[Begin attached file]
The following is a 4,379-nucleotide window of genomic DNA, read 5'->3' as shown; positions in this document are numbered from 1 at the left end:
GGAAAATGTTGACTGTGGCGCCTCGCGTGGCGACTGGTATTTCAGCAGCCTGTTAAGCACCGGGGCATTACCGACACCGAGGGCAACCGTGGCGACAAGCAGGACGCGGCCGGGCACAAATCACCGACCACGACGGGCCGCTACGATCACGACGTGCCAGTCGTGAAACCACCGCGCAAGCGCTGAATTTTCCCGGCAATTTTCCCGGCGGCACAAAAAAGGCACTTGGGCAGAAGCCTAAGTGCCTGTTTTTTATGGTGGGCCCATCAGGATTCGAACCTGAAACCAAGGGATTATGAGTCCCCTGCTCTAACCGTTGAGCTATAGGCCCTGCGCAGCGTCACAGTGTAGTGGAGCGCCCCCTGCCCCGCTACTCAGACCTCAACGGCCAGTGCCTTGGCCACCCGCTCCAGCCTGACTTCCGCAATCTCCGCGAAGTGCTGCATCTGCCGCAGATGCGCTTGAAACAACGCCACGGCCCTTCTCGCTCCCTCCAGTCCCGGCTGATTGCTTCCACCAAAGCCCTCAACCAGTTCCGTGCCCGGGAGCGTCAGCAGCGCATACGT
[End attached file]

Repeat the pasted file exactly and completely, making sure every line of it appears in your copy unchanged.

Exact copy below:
The following is a 4,379-nucleotide window of genomic DNA, read 5'->3' as shown; positions in this document are numbered from 1 at the left end:
GGAAAATGTTGACTGTGGCGCCTCGCGTGGCGACTGGTATTTCAGCAGCCTGTTAAGCACCGGGGCATTACCGACACCGAGGGCAACCGTGGCGACAAGCAGGACGCGGCCGGGCACAAATCACCGACCACGACGGGCCGCTACGATCACGACGTGCCAGTCGTGAAACCACCGCGCAAGCGCTGAATTTTCCCGGCAATTTTCCCGGCGGCACAAAAAAGGCACTTGGGCAGAAGCCTAAGTGCCTGTTTTTTATGGTGGGCCCATCAGGATTCGAACCTGAAACCAAGGGATTATGAGTCCCCTGCTCTAACCGTTGAGCTATAGGCCCTGCGCAGCGTCACAGTGTAGTGGAGCGCCCCCTGCCCCGCTACTCAGACCTCAACGGCCAGTGCCTTGGCCACCCGCTCCAGCCTGACTTCCGCAATCTCCGCGAAGTGCTGCATCTGCCGCAGATGCGCTTGAAACAACGCCACGGCCCTTCTCGCTCCCTCCAGTCCCGGCTGATTGCTTCCACCAAAGCCCTCAACCAGTTCCGTGCCCGGGAGCGTCAGCAGCGCATACGT